Slain IDF soldier Shlomi Cohen 370.
(photo credit: Facebook)
On Sunday, a soldier from the Lebanese Army murdered St.-Sgt.-Maj. Shlomi Cohen,
31, of Afula. Two of about ten bullets fired from the Lebanese side of the
border hit Cohen in the chest and neck and he lost control of the civilian
vehicle he was driving on the Israeli side of the border near a naval base next
to Rosh Hanikra.
In August, near the same spot, a bomb blew up an army
jeep, injuring four soldiers. And in 2010, Lebanese snipers shot at Israeli
soldiers on the border, killing one and injuring another. Relatively speaking,
however, since the second Lebanon war in 2006, the border has remained fairly
The tragic killing of Cohen, father of a baby girl, does not
appear to be a sign of an escalation of tensions.
Hezbollah, bogged down
as it is in Syria fighting alongside Bashar Assad’s troops against rebel forces,
clearly has no interest in opening a front with Israel. And Israel has no
interest in escalation either. The IDF has restricted itself to a limited
military retaliation, launched a few hours after the unprovoked attack, that
reportedly resulted in the injury of two Lebanese soldiers. Further retaliatory
operations are unlikely, since attacks staged long after the initial shooting
would be interpreted as Israeli aggression.
In parallel, the United
Nations Interim Forces in Lebanon (UNIFIL) will now attempt to calm down
tensions and prevent a potentially volatile situation from
High-ranking IDF officers met with their Lebanese
counterparts under UN mediation.
Under a mandate from UN Security Council
Resolution 1701, passed in 2006, the UN forces are supposed to prevent the
deployment of Hezbollah forces in Southern Lebanon while strengthening the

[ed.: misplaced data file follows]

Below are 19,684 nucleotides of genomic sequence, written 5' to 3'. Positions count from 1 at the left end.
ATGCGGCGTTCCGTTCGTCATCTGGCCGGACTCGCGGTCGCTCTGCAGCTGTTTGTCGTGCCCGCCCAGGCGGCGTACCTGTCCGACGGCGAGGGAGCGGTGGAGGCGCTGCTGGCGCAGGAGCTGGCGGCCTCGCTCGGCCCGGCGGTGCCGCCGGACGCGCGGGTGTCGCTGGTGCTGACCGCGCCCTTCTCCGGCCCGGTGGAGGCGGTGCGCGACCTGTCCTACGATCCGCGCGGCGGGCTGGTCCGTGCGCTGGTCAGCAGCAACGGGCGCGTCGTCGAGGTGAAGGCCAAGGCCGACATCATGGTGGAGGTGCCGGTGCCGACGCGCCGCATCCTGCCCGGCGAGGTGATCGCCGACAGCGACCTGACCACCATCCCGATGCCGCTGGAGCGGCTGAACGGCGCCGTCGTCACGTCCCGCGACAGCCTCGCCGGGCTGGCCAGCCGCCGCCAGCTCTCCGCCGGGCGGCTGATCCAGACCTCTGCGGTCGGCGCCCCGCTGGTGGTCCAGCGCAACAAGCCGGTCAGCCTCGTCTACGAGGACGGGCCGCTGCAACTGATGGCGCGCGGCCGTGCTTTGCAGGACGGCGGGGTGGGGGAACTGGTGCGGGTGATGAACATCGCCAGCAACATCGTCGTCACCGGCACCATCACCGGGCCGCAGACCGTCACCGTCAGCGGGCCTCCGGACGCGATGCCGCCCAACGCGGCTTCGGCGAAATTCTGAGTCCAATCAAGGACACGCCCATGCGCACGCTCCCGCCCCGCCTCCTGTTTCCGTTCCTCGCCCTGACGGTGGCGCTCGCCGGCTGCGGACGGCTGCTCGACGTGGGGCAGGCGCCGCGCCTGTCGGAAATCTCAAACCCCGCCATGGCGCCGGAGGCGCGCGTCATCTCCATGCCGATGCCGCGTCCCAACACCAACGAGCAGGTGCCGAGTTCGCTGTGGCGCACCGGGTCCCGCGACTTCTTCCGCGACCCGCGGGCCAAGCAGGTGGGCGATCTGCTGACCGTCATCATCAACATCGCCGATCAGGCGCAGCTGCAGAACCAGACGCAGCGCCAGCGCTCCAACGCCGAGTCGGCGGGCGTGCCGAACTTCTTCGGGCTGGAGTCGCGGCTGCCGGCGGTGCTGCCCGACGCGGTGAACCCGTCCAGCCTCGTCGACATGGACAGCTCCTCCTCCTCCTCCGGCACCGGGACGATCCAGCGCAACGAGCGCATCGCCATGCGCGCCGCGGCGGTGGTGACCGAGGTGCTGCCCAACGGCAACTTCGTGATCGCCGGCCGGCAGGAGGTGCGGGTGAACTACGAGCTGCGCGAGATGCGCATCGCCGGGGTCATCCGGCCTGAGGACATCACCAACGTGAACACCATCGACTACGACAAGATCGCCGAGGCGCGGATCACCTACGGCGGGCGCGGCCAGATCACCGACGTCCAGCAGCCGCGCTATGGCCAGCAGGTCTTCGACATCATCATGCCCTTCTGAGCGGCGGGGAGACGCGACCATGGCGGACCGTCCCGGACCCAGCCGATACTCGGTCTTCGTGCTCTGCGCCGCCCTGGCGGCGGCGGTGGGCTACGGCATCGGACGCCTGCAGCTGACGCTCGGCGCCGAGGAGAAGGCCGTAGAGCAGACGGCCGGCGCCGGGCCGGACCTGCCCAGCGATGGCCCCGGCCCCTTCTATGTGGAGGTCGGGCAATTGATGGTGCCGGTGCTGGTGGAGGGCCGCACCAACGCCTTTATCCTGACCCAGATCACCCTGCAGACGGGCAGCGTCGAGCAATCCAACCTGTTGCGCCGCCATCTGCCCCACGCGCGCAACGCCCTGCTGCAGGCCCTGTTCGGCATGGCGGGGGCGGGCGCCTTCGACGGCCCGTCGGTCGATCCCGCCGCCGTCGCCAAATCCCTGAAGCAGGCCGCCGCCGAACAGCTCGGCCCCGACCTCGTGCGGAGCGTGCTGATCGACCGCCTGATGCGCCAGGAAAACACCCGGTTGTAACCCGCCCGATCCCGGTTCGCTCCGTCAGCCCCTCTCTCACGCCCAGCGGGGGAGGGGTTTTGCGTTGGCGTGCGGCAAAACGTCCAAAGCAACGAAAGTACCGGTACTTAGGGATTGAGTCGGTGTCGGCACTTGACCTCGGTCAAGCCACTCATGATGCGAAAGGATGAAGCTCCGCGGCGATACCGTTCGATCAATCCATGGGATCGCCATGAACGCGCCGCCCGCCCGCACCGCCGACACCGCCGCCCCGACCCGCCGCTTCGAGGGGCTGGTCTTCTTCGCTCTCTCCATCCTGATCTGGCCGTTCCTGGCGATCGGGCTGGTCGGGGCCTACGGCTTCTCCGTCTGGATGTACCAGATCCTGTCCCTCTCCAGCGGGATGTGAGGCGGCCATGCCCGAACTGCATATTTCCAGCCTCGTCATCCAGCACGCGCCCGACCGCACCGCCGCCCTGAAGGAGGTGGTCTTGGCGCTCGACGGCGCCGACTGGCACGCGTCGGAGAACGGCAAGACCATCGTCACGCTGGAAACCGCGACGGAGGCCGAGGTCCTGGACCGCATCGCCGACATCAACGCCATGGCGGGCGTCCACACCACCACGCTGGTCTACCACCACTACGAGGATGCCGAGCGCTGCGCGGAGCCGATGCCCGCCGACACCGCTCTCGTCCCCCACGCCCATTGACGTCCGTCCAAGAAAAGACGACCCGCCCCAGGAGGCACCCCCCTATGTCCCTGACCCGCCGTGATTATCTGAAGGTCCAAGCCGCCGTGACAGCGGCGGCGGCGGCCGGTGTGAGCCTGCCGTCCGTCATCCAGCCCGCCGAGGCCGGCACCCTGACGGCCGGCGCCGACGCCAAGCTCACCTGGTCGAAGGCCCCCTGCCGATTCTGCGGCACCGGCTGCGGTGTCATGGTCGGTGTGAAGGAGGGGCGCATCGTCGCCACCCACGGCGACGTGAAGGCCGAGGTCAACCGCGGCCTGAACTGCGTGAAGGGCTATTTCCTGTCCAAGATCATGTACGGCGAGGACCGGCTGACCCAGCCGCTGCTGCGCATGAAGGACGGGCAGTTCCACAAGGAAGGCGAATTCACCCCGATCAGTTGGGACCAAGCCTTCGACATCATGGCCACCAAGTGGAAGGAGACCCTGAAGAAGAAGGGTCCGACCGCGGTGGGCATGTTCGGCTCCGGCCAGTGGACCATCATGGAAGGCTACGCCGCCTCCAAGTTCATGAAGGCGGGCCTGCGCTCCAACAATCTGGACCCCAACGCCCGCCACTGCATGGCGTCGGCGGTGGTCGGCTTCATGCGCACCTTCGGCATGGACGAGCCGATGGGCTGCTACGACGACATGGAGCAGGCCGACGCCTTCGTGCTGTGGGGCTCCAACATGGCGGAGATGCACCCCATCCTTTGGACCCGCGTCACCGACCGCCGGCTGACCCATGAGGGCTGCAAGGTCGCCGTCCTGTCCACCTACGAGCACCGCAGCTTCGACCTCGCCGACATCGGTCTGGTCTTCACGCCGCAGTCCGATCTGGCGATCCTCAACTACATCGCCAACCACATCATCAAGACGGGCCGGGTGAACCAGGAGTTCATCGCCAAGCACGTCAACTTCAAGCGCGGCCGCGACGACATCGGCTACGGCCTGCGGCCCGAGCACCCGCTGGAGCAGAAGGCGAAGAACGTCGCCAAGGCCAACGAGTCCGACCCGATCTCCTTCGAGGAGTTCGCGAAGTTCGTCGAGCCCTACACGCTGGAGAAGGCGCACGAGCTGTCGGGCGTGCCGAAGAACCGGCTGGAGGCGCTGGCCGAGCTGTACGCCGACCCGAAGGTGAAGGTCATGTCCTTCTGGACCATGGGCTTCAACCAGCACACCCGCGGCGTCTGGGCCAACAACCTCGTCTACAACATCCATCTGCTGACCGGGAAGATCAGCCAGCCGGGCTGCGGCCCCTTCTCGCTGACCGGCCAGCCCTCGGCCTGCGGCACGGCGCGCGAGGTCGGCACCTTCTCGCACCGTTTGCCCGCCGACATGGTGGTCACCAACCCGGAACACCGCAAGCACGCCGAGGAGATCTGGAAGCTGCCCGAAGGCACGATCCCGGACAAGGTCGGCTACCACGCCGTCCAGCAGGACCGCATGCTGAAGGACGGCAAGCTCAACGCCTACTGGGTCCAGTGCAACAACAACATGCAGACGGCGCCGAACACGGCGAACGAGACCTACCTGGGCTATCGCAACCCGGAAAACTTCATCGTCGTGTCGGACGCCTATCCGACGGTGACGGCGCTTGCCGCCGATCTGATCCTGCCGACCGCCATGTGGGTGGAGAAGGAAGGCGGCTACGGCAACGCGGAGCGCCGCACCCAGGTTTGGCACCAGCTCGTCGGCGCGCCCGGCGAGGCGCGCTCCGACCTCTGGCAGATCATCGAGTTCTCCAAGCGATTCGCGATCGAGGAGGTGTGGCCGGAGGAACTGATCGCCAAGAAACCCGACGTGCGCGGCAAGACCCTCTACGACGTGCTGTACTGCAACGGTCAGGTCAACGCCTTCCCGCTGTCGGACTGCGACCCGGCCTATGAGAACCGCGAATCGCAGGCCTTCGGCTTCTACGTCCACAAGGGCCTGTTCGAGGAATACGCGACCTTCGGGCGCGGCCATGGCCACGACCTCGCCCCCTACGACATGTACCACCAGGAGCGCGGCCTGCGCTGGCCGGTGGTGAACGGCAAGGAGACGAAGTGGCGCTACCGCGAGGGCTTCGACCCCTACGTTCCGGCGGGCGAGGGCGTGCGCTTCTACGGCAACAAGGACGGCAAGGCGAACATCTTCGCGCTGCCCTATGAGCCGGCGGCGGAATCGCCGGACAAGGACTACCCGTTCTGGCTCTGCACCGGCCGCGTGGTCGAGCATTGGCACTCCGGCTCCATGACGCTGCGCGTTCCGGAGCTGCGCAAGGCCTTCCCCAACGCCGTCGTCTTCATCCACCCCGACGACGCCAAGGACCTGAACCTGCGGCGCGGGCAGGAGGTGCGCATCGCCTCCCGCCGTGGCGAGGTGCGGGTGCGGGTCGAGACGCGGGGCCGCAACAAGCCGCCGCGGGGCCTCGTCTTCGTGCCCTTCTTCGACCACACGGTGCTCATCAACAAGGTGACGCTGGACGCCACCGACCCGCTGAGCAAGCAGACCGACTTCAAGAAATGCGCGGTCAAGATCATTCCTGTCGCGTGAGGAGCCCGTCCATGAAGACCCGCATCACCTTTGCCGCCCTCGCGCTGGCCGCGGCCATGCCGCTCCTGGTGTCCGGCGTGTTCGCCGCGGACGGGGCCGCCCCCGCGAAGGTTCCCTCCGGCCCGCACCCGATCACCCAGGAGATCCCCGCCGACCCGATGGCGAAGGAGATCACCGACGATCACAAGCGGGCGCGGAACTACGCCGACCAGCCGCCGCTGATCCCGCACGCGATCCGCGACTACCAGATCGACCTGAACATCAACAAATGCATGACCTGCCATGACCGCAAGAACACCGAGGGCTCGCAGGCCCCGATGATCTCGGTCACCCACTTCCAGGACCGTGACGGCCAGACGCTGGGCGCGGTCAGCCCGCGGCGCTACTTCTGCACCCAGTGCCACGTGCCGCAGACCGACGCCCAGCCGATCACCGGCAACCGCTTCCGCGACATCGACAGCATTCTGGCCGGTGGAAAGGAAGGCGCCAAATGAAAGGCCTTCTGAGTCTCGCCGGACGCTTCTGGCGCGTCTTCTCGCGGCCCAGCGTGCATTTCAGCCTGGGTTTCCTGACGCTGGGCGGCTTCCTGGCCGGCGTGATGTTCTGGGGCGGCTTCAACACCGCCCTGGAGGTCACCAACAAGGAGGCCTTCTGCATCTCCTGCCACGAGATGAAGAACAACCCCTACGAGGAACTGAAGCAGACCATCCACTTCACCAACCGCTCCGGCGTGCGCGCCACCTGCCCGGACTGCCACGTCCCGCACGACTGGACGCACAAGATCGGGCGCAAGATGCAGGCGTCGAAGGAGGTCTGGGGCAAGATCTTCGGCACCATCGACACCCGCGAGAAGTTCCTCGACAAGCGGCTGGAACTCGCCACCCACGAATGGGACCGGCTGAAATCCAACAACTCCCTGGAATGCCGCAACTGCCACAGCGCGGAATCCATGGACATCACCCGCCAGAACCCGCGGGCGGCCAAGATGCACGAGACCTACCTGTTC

Lebanese Armed Forces. Although UNIFIL has succeeded in preventing it from
maintaining an overt presence in the area, Hezbollah has covert troops operating
in the area and has stockpiled over a hundred thousand rockets.
Brig.-Gen. (res.) Shlomo Brom, a researcher at the Institute for National
Security Studies and author of Israel and South Lebanon: In the Absence of a
Peace Treaty with Syria pointed out, Sunday’s shooting underlines another
worrying development: A large number of young Shi’ite men, many of whom identify
with Hezbollah’s ideology, are inducted into the Lebanese Armed Forces under
Lebanon’s policy of mandatory military service. And Shi’ites, who make up the
single largest religious group in Lebanon, are also the fasting growing, and may
become a majority there someday. The Lebanese army soldier responsible for
Cohen’s death, who apparently acted alone, was reportedly a
Still, the demographic balance in Lebanon has been upset by the
huge influx of mostly Sunni Syrian refugees.
According to official
estimates, around 800,000 refugees have made their way to Lebanon, over 90
percent of whom are Sunni. Lebanese officials say the number is closer to 1.2
million, since many refugees fleeing the conflict in Syria end up staying with
family or in informal arrangements in Lebanon. There is little prospect that any
of these newcomers, who make up roughly a quarter of Lebanon’s 4.4 million
population, will be returning soon.
Similarly to the Palestinians who
arrived in Lebanon in 1948 and 1967, these Syrians could easily reignite the
sort of civil war that tore Lebanon apart between 1975 and 1990. This time the
conflict would be between Hezbollah and other forces inside Lebanon that support
Assad and the Sunnis, including the newly-arrived refugees who are rabidly
opposed to the Assad regime. The assassination at the beginning of December in
Beirut of Hassan al-Laqqis, a commander of Hezbollah troops fighting in Syria’s
civil war, apparently by a previously unknown Sunni terrorist organization,
should be seen as part of this sectarian conflict.
One thing Sunnis and
Shi’ites have in common is a hatred of Israel.
Quiet on the South
Lebanese borders is fragile. Israel must remain vigilant, preparing for the
worst case scenario while avoiding unnecessary escalation.
killing is a reminder that our region is in upheaval and the relative lull that
has characterized our border with Lebanon since 2006 must not be taken for